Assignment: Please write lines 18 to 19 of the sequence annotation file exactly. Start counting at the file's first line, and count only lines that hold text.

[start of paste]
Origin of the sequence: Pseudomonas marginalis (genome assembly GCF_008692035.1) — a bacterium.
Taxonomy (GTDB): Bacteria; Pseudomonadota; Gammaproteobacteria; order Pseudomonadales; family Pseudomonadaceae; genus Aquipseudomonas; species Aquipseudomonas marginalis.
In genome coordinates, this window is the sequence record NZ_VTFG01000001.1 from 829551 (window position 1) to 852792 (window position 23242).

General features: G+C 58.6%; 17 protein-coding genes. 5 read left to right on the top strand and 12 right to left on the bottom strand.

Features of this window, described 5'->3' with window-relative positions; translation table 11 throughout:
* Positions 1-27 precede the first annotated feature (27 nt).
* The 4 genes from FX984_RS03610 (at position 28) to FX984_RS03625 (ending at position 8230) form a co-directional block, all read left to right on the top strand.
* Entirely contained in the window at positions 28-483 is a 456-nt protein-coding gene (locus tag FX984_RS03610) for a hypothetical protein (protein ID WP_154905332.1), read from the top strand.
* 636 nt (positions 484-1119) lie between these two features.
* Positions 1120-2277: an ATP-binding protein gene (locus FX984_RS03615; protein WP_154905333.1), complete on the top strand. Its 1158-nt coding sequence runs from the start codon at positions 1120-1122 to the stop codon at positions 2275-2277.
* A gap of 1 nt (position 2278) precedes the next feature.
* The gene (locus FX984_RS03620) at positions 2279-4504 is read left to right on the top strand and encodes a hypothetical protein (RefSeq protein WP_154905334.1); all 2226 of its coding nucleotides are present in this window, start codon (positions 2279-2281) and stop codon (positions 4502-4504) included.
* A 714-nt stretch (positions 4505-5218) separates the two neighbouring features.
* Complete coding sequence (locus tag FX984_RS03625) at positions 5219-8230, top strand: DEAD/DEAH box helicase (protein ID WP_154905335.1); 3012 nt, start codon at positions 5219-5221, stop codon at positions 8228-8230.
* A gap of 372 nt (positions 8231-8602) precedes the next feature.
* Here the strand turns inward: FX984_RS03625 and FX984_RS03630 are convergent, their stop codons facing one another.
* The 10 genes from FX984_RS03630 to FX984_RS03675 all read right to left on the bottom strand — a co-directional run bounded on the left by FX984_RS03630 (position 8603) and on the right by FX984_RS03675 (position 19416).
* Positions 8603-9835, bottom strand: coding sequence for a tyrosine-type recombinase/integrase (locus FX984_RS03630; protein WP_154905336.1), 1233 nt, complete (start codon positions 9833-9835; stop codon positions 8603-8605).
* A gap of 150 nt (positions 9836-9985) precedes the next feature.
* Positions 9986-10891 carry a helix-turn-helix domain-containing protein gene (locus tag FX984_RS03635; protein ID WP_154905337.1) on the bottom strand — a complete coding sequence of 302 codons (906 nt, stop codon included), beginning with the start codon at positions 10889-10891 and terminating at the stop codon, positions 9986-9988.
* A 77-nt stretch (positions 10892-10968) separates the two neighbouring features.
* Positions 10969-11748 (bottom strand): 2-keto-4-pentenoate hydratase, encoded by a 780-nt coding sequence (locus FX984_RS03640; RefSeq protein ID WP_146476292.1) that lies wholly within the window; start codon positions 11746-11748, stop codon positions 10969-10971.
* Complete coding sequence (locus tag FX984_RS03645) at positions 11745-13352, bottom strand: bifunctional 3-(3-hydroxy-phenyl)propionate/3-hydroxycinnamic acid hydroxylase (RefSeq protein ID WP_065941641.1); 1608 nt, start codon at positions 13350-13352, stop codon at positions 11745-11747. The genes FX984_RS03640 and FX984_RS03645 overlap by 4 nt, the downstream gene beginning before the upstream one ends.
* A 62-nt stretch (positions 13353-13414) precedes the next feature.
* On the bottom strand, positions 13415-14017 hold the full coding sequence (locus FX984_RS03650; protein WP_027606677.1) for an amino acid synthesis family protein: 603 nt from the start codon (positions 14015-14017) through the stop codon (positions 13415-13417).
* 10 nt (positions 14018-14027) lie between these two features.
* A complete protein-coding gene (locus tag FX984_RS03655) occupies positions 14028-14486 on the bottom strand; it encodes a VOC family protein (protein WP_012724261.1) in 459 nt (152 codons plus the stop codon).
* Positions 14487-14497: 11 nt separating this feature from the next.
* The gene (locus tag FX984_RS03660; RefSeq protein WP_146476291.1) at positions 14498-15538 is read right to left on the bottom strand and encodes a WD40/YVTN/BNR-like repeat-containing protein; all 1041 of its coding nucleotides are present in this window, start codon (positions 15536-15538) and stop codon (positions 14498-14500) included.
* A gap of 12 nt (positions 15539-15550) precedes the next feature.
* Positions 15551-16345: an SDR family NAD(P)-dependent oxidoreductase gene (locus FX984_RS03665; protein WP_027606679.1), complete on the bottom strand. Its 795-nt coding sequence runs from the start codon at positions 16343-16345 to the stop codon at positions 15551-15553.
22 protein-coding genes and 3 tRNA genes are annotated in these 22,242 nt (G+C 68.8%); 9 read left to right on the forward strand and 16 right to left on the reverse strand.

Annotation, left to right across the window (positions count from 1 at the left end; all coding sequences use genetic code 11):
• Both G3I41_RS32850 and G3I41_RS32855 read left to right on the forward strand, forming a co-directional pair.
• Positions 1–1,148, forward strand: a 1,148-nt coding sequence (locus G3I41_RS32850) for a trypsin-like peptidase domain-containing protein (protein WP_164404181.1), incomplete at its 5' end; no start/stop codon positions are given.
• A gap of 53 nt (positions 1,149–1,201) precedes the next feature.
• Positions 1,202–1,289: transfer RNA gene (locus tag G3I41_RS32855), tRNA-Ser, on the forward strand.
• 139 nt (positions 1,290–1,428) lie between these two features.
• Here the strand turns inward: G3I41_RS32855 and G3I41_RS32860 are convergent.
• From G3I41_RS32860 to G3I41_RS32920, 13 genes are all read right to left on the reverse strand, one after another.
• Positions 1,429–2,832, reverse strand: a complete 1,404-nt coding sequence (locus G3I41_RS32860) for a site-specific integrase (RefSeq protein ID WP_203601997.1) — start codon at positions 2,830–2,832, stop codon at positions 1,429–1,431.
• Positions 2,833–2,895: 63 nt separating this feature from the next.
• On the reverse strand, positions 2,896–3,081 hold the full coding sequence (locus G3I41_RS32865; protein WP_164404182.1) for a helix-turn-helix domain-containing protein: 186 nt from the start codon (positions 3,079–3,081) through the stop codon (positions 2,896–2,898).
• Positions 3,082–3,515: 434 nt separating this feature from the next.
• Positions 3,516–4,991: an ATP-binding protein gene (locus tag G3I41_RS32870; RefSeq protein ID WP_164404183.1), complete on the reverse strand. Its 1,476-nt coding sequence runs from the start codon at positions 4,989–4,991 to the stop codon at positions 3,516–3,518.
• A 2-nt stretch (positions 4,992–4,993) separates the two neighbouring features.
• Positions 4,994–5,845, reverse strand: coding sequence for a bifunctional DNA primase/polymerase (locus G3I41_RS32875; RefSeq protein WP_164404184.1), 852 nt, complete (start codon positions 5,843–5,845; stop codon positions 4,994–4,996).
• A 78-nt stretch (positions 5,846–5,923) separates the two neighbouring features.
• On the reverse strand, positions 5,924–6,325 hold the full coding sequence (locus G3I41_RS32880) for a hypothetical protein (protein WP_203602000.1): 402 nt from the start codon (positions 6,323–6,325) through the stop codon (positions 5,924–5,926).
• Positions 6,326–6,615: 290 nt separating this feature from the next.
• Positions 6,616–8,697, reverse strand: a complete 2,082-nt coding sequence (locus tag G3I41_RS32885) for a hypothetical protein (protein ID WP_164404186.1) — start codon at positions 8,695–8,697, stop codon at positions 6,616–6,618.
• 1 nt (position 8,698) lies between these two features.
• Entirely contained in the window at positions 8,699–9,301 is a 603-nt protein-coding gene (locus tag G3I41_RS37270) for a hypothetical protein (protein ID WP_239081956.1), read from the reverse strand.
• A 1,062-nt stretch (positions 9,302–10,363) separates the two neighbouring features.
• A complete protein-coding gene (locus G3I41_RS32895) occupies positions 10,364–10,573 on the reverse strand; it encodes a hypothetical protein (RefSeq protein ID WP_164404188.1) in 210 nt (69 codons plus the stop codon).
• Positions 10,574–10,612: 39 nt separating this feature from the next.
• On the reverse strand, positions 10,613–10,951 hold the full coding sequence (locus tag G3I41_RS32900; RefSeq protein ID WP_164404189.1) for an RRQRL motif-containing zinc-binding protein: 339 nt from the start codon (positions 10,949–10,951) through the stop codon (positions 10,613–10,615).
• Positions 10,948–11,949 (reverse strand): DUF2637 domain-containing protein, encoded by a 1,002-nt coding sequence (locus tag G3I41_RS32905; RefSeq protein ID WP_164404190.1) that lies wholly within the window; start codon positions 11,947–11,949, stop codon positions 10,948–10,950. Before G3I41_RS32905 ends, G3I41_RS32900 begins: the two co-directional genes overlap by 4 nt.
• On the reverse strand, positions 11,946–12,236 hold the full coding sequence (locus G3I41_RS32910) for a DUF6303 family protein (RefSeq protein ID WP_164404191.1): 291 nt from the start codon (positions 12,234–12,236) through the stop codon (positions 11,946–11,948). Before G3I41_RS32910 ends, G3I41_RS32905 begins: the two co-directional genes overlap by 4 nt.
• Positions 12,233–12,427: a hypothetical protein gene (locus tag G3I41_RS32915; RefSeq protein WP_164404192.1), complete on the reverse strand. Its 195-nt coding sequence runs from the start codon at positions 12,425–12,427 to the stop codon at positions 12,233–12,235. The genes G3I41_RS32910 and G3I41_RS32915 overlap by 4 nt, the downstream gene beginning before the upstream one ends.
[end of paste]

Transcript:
* Positions 8603-9835, bottom strand: coding sequence for a tyrosine-type recombinase/integrase (locus FX984_RS03630; protein WP_154905336.1), 1233 nt, complete (start codon positions 9833-9835; stop codon positions 8603-8605).
* A gap of 150 nt (positions 9836-9985) precedes the next feature.